I received the following note the next business day:

    “So sorry to hear that your order wasn’t up to our usual standards this week! We fully understand that it defeats the point of our service for you to receive anything less than 100% pitch-perfect ingredients in your meal kits. We’ll be relaying this to our operations team so we can investigate why this issue occurred and how to ensure this doesn’t occur in any future deliveries.

    In the meantime, I’d like to make this up to you, so I’ve gone ahead and dropped $15 of credit into your account. I hope this can help make up for your experience in some way!

    If there’s anything more I can do to make this right, please don’t hesitate to let us know! We are always here to help.

    All the best,

    Alyssa LastName
    Customer Experience Associate”

    Long story short, then, I got quite a return for what would’ve cost $1 for me to replace myself at the grocery store. Courtesy goes a long way, whether the experience is positive or negative!

  • My father, a mechanic, always sent handwritten reminders on pre-printed postcards of upcoming inspections to his customers. I remember every month we set an assembly line, my mom would write out the addresses, my dad would put in their information and sign and I got to lick the stamps. UGH! We could definitely see the rewards from our efforts.

  • I am a sucker for such personal messages, also. And I do mean “sucker.” Once I received a product in the mail from a prominent information marketer with “Hi Marcia!” and a smiley face hand-written on the envelope.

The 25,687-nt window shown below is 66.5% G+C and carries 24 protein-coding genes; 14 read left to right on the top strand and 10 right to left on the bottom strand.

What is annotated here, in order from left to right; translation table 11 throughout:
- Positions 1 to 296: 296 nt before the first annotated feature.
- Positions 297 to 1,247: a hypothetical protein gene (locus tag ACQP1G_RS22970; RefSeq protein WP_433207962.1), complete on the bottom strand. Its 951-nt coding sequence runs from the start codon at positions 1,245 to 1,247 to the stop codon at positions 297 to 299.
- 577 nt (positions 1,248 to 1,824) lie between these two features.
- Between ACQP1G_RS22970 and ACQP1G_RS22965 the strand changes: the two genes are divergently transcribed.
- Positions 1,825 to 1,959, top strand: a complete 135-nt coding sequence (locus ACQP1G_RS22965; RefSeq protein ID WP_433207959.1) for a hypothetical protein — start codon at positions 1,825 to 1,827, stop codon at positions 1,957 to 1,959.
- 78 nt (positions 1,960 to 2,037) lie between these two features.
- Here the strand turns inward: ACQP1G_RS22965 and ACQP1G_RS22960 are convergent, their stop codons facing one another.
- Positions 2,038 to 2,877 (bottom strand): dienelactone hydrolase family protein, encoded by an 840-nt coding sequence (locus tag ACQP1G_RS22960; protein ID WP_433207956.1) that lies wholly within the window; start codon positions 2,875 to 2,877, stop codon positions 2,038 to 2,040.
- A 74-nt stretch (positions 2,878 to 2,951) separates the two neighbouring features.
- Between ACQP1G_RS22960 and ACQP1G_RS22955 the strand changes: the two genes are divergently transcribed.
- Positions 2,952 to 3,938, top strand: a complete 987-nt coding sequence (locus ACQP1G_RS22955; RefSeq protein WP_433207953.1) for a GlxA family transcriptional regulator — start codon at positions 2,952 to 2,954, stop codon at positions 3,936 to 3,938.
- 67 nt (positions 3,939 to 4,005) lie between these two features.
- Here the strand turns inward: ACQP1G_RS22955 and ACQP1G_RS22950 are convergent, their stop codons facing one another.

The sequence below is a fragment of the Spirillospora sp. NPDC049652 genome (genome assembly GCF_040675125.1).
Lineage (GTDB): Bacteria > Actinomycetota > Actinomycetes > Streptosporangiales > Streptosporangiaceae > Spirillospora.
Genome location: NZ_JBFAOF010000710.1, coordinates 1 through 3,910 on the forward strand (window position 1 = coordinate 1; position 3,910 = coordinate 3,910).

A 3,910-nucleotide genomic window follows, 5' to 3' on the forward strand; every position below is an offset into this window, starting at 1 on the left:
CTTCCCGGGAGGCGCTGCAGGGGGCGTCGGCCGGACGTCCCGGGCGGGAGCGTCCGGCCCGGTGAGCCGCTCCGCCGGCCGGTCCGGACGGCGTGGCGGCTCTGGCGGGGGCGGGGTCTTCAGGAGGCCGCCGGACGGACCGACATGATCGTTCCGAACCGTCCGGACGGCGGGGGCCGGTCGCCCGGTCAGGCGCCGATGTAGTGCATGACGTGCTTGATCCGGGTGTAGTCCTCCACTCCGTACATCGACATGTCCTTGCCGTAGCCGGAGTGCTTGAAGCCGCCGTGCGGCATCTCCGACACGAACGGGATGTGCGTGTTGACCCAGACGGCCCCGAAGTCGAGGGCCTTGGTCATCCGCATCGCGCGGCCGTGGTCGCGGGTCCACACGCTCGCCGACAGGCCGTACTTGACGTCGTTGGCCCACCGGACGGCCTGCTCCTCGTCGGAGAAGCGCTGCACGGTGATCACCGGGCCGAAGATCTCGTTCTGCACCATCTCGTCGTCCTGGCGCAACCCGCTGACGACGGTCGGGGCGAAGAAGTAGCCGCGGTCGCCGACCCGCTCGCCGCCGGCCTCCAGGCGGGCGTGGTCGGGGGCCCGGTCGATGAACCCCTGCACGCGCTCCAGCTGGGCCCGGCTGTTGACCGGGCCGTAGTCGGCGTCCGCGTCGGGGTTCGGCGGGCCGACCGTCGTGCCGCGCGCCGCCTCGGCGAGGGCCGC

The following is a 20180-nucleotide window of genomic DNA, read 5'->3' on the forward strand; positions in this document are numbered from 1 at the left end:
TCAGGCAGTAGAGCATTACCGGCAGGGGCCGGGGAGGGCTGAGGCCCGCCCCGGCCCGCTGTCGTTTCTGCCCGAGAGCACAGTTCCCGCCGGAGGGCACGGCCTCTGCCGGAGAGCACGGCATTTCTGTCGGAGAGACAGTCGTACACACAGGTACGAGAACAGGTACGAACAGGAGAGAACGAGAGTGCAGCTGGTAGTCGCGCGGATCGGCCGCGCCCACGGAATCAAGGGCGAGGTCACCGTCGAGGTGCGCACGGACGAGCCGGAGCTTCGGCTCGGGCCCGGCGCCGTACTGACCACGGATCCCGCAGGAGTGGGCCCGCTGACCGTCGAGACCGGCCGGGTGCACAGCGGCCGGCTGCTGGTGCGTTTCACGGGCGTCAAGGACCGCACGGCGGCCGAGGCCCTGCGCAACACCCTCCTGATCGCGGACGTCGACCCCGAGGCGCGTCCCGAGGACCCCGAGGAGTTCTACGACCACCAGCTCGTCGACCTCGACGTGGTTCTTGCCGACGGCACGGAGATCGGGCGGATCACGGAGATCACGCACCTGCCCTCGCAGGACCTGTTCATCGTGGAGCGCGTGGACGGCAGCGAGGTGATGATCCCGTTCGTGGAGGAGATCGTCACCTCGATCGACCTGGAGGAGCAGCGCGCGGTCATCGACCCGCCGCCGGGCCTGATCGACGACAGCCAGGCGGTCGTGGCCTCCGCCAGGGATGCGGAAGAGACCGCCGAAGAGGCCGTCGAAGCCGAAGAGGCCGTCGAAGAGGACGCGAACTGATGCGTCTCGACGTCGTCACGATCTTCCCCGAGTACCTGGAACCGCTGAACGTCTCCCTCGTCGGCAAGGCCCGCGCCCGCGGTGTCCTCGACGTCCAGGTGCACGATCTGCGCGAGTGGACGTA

I jumped to the conclusion that the person I had ordered from knew who I was (I am also an infomarketer, so that’s plausible) and used that as a pretext to call him. I then found out that this man’s company wrote that on all their packages and the guy did not know (or care to know) who I was. How mortifying – particularly since jumping on the phone to call someone is something I very rarely do.

  • These days marketing emails to strangers often include “Hi Blank” greetings with smiling emoticons. But to add one to a package! It’s no wonder you concluded that he knew you. He suggested personal knowledge when he marked the envelope with a note and smiley.

    I would have reacted the same way if someone in the business writing arena had sent an envelope marked that way to me.

    What lesson can we take from your story? Perhaps that when we surprise and delight our customers with personal gestures, we need to follow through. He should have communicated delight when he heard from you.

    Thanks for the example, Marcia.


  • Very fascinating stories to read all…further interesting Ms. Lyn’s response to each feedback…inspiring


  • Hi Ms. Lynn
    I continuously follow your post since I signed in, did you ever post any guidance related to covering letter for Resume…please do advise if possible in sometime.


  • I also love this kind of special attentions given to customers! Even if it’s not personalized.

    For example, I once subscribed to a farm brunch for the national holiday. After a few emails, they sent me a letter with the confirmation which included a map to reach the farm.

    But the things that I appreciated the most, were the beautiful big butterfly carved in blue paper that they glued to the outside of the envelope, the heart-shaped paper clips that held everything inside the envelope together, and a couple of candies they put inside the envelope.

    It showed they care for details and in fact the brunch was epic!

  • Hello Deborah and Hasan,

    Thank you for your comments. I apologize for the delay in responding. I have been on vacation in South Carolina.

    Deborah, thanks for your lovely example. The writers certainly succeeded in delighting you.

    Hasan, you asked about cover letters. Please type “cover letter” in the search box, which appears at top right if you read on a large screen, or at the bottom if you read on your mobile phone. You will find three blog posts with advice on writing a cover letter.